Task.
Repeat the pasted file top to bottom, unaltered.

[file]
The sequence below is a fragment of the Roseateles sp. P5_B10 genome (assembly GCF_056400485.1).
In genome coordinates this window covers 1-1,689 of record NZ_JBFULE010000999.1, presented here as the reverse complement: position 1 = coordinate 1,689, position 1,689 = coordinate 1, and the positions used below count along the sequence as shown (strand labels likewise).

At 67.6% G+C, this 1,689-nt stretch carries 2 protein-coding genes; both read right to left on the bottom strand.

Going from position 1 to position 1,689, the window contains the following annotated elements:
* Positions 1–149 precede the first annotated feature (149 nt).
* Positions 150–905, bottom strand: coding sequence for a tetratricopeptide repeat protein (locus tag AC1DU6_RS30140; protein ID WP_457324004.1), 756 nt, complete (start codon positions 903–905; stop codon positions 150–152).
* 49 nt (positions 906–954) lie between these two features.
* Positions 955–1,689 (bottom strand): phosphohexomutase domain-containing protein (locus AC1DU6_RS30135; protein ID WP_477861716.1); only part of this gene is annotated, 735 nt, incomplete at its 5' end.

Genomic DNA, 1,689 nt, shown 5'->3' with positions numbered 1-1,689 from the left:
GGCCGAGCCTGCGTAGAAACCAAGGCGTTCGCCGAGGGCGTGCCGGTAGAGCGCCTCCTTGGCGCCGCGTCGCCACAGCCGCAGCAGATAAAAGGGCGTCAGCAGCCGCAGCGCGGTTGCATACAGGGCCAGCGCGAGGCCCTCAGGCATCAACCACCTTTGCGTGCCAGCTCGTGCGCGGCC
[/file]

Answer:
The sequence below is a fragment of the Roseateles sp. P5_B10 genome (assembly GCF_056400485.1).
In genome coordinates this window covers 1-1,689 of record NZ_JBFULE010000999.1, presented here as the reverse complement: position 1 = coordinate 1,689, position 1,689 = coordinate 1, and the positions used below count along the sequence as shown (strand labels likewise).

At 67.6% G+C, this 1,689-nt stretch carries 2 protein-coding genes; both read right to left on the bottom strand.

Going from position 1 to position 1,689, the window contains the following annotated elements:
* Positions 1–149 precede the first annotated feature (149 nt).
* Positions 150–905, bottom strand: coding sequence for a tetratricopeptide repeat protein (locus tag AC1DU6_RS30140; protein ID WP_457324004.1), 756 nt, complete (start codon positions 903–905; stop codon positions 150–152).
* 49 nt (positions 906–954) lie between these two features.
* Positions 955–1,689 (bottom strand): phosphohexomutase domain-containing protein (locus AC1DU6_RS30135; protein ID WP_477861716.1); only part of this gene is annotated, 735 nt, incomplete at its 5' end.

Genomic DNA, 1,689 nt, shown 5'->3' with positions numbered 1-1,689 from the left:
GGCCGAGCCTGCGTAGAAACCAAGGCGTTCGCCGAGGGCGTGCCGGTAGAGCGCCTCCTTGGCGCCGCGTCGCCACAGCCGCAGCAGATAAAAGGGCGTCAGCAGCCGCAGCGCGGTTGCATACAGGGCCAGCGCGAGGCCCTCAGGCATCAACCACCTTTGCGTGCCAGCTCGTGCGCGGCC